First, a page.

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Jared Goff is piling up turnovers at an alarming rate for the Los Angeles Rams. Goff threw two interceptions and lost a fumble during the Rams' 23-20 loss to the San Francisco 49ers on Sunday. “Anytime that you turn it over as many times as we did, and he did, it’s just got to be better, and he’s capable of it," coach Sean McVay said.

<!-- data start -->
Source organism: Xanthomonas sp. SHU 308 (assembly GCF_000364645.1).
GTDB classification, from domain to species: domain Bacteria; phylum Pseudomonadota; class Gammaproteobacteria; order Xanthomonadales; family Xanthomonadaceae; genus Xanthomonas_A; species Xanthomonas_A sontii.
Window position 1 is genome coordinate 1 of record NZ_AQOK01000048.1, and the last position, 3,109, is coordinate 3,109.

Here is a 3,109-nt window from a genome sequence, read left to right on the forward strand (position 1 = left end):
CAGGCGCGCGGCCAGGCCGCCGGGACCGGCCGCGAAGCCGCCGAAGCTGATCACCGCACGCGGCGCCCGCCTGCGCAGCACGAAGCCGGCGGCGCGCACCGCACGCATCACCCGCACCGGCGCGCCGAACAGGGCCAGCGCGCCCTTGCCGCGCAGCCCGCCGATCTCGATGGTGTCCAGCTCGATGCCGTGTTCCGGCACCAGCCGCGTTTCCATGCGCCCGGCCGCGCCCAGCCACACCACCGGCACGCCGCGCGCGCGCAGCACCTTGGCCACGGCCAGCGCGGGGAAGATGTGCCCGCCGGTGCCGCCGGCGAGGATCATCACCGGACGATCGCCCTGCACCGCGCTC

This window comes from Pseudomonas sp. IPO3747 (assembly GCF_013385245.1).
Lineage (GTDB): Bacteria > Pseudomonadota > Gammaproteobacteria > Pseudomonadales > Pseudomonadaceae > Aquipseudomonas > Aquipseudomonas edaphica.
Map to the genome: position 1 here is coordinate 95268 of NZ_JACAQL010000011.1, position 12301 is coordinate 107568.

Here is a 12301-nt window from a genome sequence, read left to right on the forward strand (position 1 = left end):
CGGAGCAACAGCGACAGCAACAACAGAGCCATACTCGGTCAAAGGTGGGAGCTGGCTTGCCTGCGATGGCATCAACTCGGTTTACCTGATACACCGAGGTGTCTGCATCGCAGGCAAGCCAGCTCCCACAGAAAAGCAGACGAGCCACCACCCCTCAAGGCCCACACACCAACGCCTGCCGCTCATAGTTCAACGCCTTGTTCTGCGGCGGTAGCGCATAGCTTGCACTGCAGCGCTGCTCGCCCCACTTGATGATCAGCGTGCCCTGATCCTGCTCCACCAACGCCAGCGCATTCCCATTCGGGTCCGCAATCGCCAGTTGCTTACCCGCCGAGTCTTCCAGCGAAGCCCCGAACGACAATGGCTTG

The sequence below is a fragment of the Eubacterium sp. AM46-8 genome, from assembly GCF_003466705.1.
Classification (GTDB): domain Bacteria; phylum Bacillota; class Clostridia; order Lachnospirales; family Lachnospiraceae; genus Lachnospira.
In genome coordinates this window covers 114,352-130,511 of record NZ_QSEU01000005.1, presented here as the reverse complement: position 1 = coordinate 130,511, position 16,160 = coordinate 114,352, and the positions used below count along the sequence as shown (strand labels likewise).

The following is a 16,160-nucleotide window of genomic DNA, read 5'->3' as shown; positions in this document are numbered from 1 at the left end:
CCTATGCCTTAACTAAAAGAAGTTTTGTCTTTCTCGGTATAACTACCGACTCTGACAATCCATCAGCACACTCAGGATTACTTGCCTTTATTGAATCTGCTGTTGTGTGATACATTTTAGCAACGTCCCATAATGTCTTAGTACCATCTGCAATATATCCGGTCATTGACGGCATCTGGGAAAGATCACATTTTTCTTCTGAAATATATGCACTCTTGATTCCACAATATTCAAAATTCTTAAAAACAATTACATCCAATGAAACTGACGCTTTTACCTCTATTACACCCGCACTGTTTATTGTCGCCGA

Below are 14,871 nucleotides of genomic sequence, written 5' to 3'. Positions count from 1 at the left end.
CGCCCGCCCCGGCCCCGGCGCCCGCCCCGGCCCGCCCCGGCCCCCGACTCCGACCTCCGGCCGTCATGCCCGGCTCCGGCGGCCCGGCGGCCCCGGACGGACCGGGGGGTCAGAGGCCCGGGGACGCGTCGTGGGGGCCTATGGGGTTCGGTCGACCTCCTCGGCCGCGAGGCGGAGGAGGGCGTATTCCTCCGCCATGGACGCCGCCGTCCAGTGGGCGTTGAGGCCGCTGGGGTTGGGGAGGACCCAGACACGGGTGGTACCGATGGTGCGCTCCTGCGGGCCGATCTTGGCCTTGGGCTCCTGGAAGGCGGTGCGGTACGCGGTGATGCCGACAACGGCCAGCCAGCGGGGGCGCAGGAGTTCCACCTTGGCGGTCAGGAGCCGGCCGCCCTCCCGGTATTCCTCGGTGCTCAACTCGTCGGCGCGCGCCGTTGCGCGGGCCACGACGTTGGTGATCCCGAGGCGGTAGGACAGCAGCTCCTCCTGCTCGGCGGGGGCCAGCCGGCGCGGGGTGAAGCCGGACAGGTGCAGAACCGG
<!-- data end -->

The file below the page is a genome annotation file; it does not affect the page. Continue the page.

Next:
(Bloomberg) -- The Trump administration is poised to add chipmaker SMIC and offshore oil-and-gas explorer CNOOC to a list of firms blocked from American investment due to military ties, Reuters reported, in the latest U.S. swipe at Beijing before President-elect Joe Biden takes office.Semiconductor Manufacturing International Corp. and China National Offshore Oil Corp. are among four Chinese companies to be added to a list of firms owned or controlled by the military, Reuters reported, citing a document seen and three unidentified people familiar with the matter. Their addition -- along with China Construction Technology Co. Ltd. and China International Engineering Consulting Corp. -- would bring the total number of firms on the blacklist to 35.It wasn’t clear when the new list would be published in the Federal Register, Reuters said. The Defense Department didn’t respond to Reuters’ request for comment.CNOOC didn’t respond to emailed requests for comment. Cnooc Ltd., the company’s listed unit, fell as much as 9.3% in Hong Kong. China Oilfield Services Ltd., its drilling subsidiary, fell as much as 11%. “There will be huge impact on the company because the oil-and-gas value chain involves a lot of U.S. companies from upstream, mid-stream all the way to the gas side,” said Sengyick Tee, an analyst with SIA Energy. “This also means they cannot procure parts and software from U.S. companies.”President Donald Trump, a Republican, has continued to roll out punitive measures against China despite losing the U.S. presidential election earlier this month to Biden, a Democrat. The actions will make it harder for the incoming administration to de-escalate tensions with Beijing, although they will also arguably give the U.S. side more leverage in future negotiations.In a related executive order earlier this month, the U.S. said China was “increasingly exploiting” American capital for “the development and modernization of its military, intelligence, and other security apparatuses,” posing a threat to the U.S. That order prohibits investment firms and pension funds from buying and selling shares of 31 Chinese companies designated by the Pentagon since June as having military ties.In response to the previous order, the Chinese Foreign Ministry accused the U.S. of “viciously slandering” its military-civilian integration policies and vowed to protect the country’s companies. “This not only severely harms the legitimate rights and interests of Chinese companies, but also the interests of foreign investors including U.S. ones,” ministry spokesman Wang Wenbin said at the time, urging the order’s withdrawal.Exxon, ShellState-owned CNOOC, the country’s main deepwater oil and gas explorer, has ties to key global energy producers and projects. The firm is among Exxon Mobil Corp.’s partners in its Guyana project, owns a stake in a Royal Dutch Shell Plc LNG export terminal in Australia, and has a share in the U.K. North Sea’s Buzzard oil field.CNOOC’s main base of operations are the coastal waters surrounding China, which account for more than 60% of its listed company’s production, with the majority coming from the Bohai Sea near Beijing.Operations in the South China Sea, which account for about 29% of output, have at times run into controversy because China claims drilling rights in waters far from its borders, and within 200 miles of countries like Vietnam and the Philippines. The firm also owns interests in shale and deepwater projects in the U.S., accounting for production of about 67,000 barrels of oil equivalent a day, according to its website.SMIC was little changed after falling as much as 0.9% earlier. A company representative referred request for comment to a prior statement denying military connections.SMIC RestrictionsIn September, the U.S. Commerce Department separately imposed export restrictions on SMIC, requiring American firms to apply for a license to send certain products to China’s largest chipmaker. SMIC and its subsidiaries present “an unacceptable risk of diversion to a military end use,” the department’s Bureau of Industry and Security wrote.SMIC represents a cornerstone in China’s vision of creating its own, world-class semiconductor industry, which the Communist Party sees as an essential foundation for a self-sufficient technology sector. The company is the country’s biggest contract manufacturer of chipsets and raised more than $7 billion to expand in a Shanghai stock offering in July.SMIC still has far to go to catch up to rivals such as Taiwan Semiconductor Manufacturing Co., which makes chips for Apple Inc.’s most advanced smartphones. TSMC, the world’s largest contract chipmaker, is commercializing 5 nanometer technology, at least two generations ahead of SMIC’s capabilities.A Trump administration blacklisting would make that effort more difficult -- if not impossible -- because SMIC could be barred from American suppliers, which tend to make the most advanced chip-making equipment.(Updates with market movements in fourth paragraph.)For more articles like this, please visit us at bloomberg.comSubscribe now to stay ahead with the most trusted business news source.©2020 Bloomberg L.P.